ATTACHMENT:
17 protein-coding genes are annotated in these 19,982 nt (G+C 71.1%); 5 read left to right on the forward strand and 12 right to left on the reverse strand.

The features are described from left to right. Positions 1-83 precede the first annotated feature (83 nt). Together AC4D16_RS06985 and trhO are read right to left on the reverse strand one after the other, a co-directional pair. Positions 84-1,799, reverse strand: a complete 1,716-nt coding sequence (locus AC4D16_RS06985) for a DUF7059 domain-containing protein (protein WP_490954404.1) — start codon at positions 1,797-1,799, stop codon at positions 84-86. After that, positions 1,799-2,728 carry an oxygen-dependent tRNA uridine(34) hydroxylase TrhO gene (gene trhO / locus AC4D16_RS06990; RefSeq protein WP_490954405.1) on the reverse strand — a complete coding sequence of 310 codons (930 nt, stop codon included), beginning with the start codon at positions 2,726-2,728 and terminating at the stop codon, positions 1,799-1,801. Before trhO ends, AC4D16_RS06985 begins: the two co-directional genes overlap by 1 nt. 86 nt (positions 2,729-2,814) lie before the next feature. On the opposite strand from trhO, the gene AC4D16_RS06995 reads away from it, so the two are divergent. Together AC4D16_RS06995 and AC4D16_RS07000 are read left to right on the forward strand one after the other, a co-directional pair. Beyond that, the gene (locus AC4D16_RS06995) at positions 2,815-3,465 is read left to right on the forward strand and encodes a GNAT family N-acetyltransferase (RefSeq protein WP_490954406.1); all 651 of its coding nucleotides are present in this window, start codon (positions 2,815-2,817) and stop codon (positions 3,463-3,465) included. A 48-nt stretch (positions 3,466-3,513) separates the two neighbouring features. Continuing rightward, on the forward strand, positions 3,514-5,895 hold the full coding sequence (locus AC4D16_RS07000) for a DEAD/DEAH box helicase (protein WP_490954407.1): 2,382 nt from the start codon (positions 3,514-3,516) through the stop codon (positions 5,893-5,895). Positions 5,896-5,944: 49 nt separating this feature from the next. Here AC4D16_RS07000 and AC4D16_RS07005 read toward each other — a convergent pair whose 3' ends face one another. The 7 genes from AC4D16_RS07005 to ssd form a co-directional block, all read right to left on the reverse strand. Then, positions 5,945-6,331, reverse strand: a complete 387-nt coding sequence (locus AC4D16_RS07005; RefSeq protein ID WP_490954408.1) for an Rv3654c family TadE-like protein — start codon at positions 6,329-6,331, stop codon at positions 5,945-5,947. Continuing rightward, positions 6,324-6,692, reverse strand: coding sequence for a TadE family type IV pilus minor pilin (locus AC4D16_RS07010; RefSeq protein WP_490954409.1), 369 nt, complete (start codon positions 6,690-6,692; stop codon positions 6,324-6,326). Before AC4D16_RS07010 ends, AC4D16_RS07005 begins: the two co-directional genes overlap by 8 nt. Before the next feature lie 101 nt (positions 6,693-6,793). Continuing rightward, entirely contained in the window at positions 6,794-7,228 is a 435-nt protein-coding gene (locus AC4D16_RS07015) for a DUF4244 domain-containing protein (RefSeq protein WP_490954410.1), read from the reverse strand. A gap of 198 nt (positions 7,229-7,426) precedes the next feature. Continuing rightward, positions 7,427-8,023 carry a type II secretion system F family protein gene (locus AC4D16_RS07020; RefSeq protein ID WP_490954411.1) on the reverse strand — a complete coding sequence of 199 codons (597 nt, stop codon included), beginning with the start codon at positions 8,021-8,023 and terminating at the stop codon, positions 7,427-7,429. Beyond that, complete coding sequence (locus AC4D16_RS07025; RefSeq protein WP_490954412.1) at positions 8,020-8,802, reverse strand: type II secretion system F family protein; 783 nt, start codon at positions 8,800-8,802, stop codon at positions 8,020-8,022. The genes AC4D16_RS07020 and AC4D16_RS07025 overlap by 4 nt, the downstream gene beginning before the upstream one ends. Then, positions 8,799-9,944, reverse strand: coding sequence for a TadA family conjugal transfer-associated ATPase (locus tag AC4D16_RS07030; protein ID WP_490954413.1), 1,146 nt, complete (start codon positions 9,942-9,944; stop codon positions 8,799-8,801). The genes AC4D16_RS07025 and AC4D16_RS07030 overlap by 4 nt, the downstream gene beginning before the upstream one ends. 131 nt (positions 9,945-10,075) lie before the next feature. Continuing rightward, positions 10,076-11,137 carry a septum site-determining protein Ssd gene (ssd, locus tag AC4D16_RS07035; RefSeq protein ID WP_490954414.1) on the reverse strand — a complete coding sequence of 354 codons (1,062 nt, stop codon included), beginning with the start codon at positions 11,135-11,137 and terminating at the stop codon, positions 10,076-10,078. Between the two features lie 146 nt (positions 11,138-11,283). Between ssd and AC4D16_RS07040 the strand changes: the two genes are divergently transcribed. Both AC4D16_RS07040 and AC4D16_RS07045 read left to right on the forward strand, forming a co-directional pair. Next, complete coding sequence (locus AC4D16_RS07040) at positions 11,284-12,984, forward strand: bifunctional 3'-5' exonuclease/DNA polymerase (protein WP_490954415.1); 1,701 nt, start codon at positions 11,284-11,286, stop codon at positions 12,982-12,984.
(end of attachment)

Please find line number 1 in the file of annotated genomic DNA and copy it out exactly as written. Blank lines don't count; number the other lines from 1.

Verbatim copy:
17 protein-coding genes are annotated in these 19,982 nt (G+C 71.1%); 5 read left to right on the forward strand and 12 right to left on the reverse strand.